The problem for evolution lies in the fact that if I evolved from a microbe, then every one of my thousands of transitional ancestors must have played -and won- that game of chicken with extinction. And this is true -to a greater or lesser degree- for every creature alive today.

Three points:

1. I don't see a problem with this.

2. Practically all of my "thousands of transitional ancestors" are the same as your "thousands of transitional ancestors." In fact, most of them are also the same as the "thousands of transitional ancestors" for pronghorn antelopes and mudpuppies, too. So, the situation isn't as dire as you are painting it.

3. What does this have to do with stasis?

-----

Kaichos Man writes:

...mathematicians have established a working definition of impossibility. It's 1 to 1050. Which is interesting, because Hoyle and Wickramasinge calculated the chance creation of a single living cell as 1 to 1065.

Again, three points:

1. Your probabilities fetish is not serving you well.

2. How can you calculate the probability of the occurrence of something if you don't know what's required to make it happen (which we don't know)?

3. What does this have to do with stasis?


-Bluejay (a.k.a. Mantis, Thylacosmilus)

Darwin loves you.


This message is a reply to:
 Message 39 by Kaichos Man, posted 10-27-2009 9:09 AM Kaichos Man has not yet responded

  
Granny Magda
Member
Posts: 2380
From: UK
Joined: 11-12-2007


(2)
Message 43 of 61 (532923)
10-27-2009 9:31 AM
Reply to: Message 39 by Kaichos Man
10-27-2009 9:09 AM


Extinction and Survival
Hi Kaichos Man and since I don't think we've spoken before, welcome to EvC!

The problem for evolution lies in the fact that if I evolved from a microbe, then every one of my thousands of transitional ancestors must have played -and won- that game of chicken with extinction.

That's not quite right.

Extinction isn't something that happens to individuals, it's something that happens to populations, entire species or even larger groups. Whilst each of your ancestors must have won their battle to survive long enough to reproduce, there is absolutely no reason why we should assume that the species to which they belonged should have evaded extinction. An ancestral population could easily go extinct, leaving its derived daughter population, a slightly different species, to continue your ancestral line.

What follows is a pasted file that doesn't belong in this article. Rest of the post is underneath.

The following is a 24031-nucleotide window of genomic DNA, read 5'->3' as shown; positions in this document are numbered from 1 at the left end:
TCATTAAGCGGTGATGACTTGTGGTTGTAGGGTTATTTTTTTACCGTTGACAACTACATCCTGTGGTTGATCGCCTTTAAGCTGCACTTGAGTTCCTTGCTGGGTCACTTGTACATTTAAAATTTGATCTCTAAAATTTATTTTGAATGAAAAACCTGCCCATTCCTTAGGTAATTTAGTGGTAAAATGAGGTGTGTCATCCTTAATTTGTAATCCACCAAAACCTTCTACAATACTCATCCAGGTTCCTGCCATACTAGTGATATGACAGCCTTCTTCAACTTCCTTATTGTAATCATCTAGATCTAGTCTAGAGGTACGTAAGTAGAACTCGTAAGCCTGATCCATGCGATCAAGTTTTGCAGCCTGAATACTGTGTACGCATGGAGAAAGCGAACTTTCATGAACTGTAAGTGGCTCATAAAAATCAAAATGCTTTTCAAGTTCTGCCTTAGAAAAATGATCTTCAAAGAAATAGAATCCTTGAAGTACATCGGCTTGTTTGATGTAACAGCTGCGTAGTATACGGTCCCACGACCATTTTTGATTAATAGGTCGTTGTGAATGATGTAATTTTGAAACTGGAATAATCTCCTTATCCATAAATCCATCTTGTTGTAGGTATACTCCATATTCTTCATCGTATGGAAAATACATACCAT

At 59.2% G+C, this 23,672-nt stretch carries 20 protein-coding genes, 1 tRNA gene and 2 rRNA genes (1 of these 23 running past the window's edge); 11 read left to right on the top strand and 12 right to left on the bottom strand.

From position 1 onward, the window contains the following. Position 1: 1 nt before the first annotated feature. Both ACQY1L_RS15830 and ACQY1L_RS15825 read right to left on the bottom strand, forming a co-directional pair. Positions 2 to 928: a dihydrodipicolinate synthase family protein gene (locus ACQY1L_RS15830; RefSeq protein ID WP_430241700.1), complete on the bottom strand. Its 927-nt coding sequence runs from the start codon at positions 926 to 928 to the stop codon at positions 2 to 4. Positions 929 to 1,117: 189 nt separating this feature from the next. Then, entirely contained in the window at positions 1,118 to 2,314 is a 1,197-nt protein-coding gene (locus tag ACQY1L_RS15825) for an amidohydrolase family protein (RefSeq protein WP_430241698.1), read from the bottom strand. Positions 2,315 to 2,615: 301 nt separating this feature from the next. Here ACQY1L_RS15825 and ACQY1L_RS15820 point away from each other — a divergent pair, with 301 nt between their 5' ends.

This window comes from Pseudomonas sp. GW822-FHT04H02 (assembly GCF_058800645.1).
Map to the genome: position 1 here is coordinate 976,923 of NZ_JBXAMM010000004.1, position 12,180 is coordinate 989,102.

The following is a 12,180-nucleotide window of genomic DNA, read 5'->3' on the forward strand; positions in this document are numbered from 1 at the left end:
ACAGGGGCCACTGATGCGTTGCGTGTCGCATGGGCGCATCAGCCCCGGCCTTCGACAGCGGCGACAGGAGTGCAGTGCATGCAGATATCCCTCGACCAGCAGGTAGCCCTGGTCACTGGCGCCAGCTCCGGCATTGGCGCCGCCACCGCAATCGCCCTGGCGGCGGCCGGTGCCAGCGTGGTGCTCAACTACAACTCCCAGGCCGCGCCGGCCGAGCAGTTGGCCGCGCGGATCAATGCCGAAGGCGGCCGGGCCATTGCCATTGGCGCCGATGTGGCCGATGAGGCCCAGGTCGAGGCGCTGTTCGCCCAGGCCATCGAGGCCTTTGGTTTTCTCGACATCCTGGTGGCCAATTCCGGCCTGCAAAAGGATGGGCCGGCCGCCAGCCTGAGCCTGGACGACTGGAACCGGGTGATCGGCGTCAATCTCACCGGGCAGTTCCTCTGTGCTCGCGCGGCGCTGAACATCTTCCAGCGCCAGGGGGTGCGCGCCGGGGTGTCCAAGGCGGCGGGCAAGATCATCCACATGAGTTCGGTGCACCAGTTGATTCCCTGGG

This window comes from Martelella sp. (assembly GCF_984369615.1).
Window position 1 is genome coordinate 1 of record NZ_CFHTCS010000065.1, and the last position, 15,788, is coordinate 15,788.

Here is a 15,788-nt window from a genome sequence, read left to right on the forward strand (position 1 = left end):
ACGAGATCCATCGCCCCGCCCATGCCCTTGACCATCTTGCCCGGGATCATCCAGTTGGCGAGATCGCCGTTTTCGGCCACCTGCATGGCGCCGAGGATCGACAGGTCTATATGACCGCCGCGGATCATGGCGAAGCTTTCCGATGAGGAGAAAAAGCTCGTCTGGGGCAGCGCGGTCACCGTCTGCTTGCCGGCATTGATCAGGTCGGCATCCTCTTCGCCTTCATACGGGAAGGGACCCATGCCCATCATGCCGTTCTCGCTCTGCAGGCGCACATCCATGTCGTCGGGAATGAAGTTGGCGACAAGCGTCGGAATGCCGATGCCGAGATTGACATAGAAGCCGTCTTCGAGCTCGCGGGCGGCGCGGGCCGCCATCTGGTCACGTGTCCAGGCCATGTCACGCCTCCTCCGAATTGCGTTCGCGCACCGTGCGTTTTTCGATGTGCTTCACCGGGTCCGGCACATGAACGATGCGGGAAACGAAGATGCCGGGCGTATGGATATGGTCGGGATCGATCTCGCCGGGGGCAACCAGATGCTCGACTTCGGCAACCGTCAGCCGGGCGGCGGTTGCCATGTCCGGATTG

I am at a loss as to how this is supposed to be any kind of objection to the ToE.

Mutate and Survive


"A curious aspect of the theory of evolution is that everybody thinks he understands it." - Jacques Monod
This message is a reply to:
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Blue Jay
Member (Idle past 777 days)
Posts: 2843
From: You couldn't pronounce it with your mouthparts
Joined: 02-04-2008


(2)
Message 44 of 61 (532924)
10-27-2009 9:47 AM
Reply to: Message 28 by Kaichos Man
10-26-2009 10:22 PM


Hi, Kaichos Man.

Kaichos Man writes:

I take your point that if the the organism is being successful, then natural selection should hold it in stasis...

...if stasis indicates success, then phenotypic modification must indicate failure.

You've made two illogical leaps there:

1. That some successful strategies remain in stasis does not mean stasis is an indicator of success.

2. That stasis indicates success does not mean that non-stasis means failure

Remember the gold standard in evolution: survival. It is survival, not stasis, that indicates success.